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  • Isabel Sanchez

Dusty Air

Updated: Jan 26, 2019

Relief. After 16 hours of inhaling re-circulated oxygen, fighting restless leg syndrome, and ingesting one too many melatonin, it was finally time to disembark the flight. I had hopped over the Atlantic and landed in Johannesburg, South Africa – in plain terms, the city was both under and overwhelming. Car pollution and litter caked the crowded sidewalks with a greyish layer that I imagined even the strongest pressure washer couldn’t flake off. I opted out of exploring the city in favor of a night in spent recovering from the day's travels. By morning, I was grateful to escape the city and head to the reserve.

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The grey van – driven by a man with skin colored so deep that it is no longer brown, but purple – accompanied me to Kapama, my first safari destination. Clouds of dust kicked up behind us, leaving a trail that I imagined God could follow from the sky. After a jarring ride, I couldn’t be happier to hear Clement say, in his rich South African accent, “We have arrived.”

I emerged from the van, inhaling the warm air into the deepest corners of my lungs. I was surrounded by a 360-degree view of flat, open land, obstructed only by scattered trees painted with tones of burnt orange and yellowy green. I imagined the mighty animals that lie beyond, spying on me through the slivers between the leaves. Their hidden gazes burned a hole in my back.


I received a quick tour of the reserve grounds: a wooden platform deck topped with elegant, carved tables for meals, a gleaning turquoise swimming pool, and my lodging – simple canvas walls propped in the middle of the African bush. It fit in perfectly with the landscape.

Dusk approached, and the dusty air clung to my skin as if it had decided to settle down for the night with me. I decided, with a little bit of courage, to venture to the outdoor shower. My thoughts danced between a zen, ‘I am one with nature’ and a not so zen, ‘I pray that an elephant doesn’t stumble across my bare-self right now.’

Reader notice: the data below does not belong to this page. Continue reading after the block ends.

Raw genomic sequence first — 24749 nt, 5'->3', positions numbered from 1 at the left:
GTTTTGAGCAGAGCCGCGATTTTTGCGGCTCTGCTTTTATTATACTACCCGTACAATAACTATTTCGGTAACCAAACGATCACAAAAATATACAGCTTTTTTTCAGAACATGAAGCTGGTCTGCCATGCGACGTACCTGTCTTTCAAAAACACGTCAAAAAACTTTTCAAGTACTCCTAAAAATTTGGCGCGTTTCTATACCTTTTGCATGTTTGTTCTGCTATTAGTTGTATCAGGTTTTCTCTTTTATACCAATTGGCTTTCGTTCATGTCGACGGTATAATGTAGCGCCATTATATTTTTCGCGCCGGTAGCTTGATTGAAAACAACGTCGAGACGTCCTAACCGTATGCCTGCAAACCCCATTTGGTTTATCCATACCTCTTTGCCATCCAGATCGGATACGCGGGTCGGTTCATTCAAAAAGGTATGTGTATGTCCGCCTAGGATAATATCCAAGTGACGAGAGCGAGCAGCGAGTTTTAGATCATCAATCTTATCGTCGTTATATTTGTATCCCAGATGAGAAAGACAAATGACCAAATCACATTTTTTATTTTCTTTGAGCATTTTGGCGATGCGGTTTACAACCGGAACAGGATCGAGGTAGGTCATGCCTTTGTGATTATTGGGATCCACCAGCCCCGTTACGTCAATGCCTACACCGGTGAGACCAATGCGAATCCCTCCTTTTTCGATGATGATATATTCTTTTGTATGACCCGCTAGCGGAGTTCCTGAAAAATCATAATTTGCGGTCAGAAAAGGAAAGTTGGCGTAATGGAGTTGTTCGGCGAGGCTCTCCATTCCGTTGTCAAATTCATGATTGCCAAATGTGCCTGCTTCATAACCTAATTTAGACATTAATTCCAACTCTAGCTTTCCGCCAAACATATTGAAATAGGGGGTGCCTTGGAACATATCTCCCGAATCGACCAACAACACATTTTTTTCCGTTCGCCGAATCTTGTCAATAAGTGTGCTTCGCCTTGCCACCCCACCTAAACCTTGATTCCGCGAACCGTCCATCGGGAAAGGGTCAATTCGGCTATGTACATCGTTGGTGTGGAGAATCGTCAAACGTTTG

That night, I dozed off to the sound of heavy footsteps crushing fallen tree branches around my tent.

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The morning sunrise seeped through the cracks in my curtains like fingers of light itching to awaken me. I dressed, covered head to toe in shades of tan so that I might equally fit into the landscape.


Breakfast was not a meal, but an experience. An enormous wooden table spilled over with local fruits, soft bread, and the bitter smell of coffee. I was instantly grateful for the elastic waistband that I was wearing.

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That evening, after a four-hour game drive, we parked our jeep and watched the reddish sun melt into the skyline. Nighttime arrived, and the absence of light pollution allowed the darkness to seep into every corner of the bush, painting the dusty ground, barren tree limbs, and tall grass with shades of grey and black. The silence of the night was broken only by lions in the distance, singing songs so deep they vibrated in your core.


I turned my gaze upwards, examining the flecks of white light that sprinkled the sky. My eyes searched for Orion and landed on the milky way. Reddish clouds of spatial gas melted together, as if watching an explosion in a slow-motion film. In that moment, I remember feeling small. I paused, becoming aware once again of the dust that had settled on my skin for the night.

Shot at Timbavati Reserve



© 2020 Isabel Sanchez Photography